How To Cook Beef Wellington

A How-To Guide For The Woman Who Doesn’t Cook

Now, before you get your knickers in a twist over the sheer fear of cooking a steak perfectly to medium rare while simultaneously baking a pastry to a flawless crispy brown, let me explain!

Beef Wellington began in Britain, sort of. History suggests it was created in celebration of the Duke of Wellington and his victory at the Battle of Waterloo in 1815; the Duke then went on to become the Prime Minister, in fact. Having said that, the Greeks and the French steak claim to this dish but for the purposes of today, I’m going to ignore those stories and celebrate the Brits for coming up with such a concept! This recipe was made more famous when American’s took to it, including Richard Nixon, who claimed it was his favourite dish, and after it was featured on Julia Child’s show “The French Chef”.

So many dishes come out of necessity of the time in which they were created; stews used to tenderize meat, or pickling when freezing and access to fresh ingredients was impossible. Unlike those dishes, however, I can’t find any real proof that wrapping beef in a pastry has any imminent need. Instead, the dish appears to have been a favourite among aristocrats who got to enjoy the luxury of a fine cut of beef, wrapped wonderfully by a delicate paté, then blanketed by a buttery, puffy pastry. Seriously, after I describe it, what is not to love here?!

So, how can you, a non-chef, prepare such a show-stopping dish? Easily. I did it, so that means anyone can. Follow my loose instructions below and add your own twist. I have two important messages before you begin though:

1. Be sure to let the items cool in the fridge — do not skip any one of these steps!

2. Try first with individually wrapped medallions vs. one big log as it’s much easier to control.

Other than that, have fun! You are cooking and eating like the Duke of Wellington himself after a victorious battle, and battle this very well may be. Be sure to pour some wine and take lots of pictures of your masterpiece to impress all of your friends on social media! (In fact, tag me @laurastewartto😉)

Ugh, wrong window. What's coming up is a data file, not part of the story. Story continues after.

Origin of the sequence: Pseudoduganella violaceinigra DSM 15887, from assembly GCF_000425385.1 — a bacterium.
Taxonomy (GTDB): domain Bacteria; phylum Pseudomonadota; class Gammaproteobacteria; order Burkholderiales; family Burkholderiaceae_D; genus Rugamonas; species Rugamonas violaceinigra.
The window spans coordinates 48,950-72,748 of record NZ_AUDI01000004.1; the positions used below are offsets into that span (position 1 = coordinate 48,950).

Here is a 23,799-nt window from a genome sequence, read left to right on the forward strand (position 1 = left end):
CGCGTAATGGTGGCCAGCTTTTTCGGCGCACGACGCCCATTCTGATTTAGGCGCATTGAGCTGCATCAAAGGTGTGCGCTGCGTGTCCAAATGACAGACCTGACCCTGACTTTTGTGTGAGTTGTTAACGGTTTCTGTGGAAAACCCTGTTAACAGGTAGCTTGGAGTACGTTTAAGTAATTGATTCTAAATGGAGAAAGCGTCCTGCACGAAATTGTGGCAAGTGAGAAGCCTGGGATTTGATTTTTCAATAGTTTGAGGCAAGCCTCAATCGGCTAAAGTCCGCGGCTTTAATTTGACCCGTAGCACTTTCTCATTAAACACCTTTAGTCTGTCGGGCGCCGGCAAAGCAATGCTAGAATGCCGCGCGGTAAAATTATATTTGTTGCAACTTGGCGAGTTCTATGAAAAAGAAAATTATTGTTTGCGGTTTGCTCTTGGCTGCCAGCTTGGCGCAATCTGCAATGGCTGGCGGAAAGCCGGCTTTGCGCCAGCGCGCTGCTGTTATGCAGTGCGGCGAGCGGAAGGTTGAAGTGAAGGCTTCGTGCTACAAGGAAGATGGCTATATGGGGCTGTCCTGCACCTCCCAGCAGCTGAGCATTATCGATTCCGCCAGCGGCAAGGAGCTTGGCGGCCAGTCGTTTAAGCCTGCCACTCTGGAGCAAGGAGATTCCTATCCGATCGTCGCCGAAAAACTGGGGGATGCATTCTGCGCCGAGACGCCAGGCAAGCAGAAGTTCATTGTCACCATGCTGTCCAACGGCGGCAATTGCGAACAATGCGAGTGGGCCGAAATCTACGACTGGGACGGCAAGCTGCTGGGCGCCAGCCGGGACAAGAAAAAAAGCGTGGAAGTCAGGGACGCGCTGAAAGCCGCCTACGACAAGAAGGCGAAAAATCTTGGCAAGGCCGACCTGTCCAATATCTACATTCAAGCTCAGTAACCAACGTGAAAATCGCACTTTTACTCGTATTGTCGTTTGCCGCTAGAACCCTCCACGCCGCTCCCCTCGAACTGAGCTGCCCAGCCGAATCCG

INGREDIENTS — Use your gut and when in doubt, more is more!

Beef — 2 tenderloin medallions (be reasonable, it’s a heavy dish)

Mushrooms — any assortment will do; we used a pint of cremini mushrooms, finely chopped

Shallots — 2 big suckers finely chopped

Garlic — 4 cuz we like it garlicy, finely chopped

Thyme — all the leaves from 1/3 of a bunch (if you’re super lazy, like I am, use dried, because getting these leaves off without any stems is the most annoying task and I almost quit after this)

Puff Pastry — we found these in the frozen section; you do roll it out so you probably need less than you think you need (1 package should do)

Prosciutto — 6–8 thin slices

English Mustard — I’m told French or American simply will not do, it must be English! You need enough to slab on a thick coat to cover the beef on all sides so what is that like a couple table spoons?

Egg Yolks — 2 beaten

White Wine — you only need 2–3oz so get whatever you like drinking really

All Purpose Flour — 1/3 of a cup maybe, maybe more….

Butter — ½ a stick

Olive Oil — couple table spoons

Plastic Wrap (sorry to my environmentally conscious peeps, I haven’t yet purchased bee’s wax paper, but I will!)

Tin Foil

Parchment Paper


Pre-heat oven to 425°C (honestly this can be done way later in the process but recipes always put it at the start, so I did too)

Take beef and puff pastry out of the fridge. Honestly this is important!

Chop mushrooms, garlic, shallots.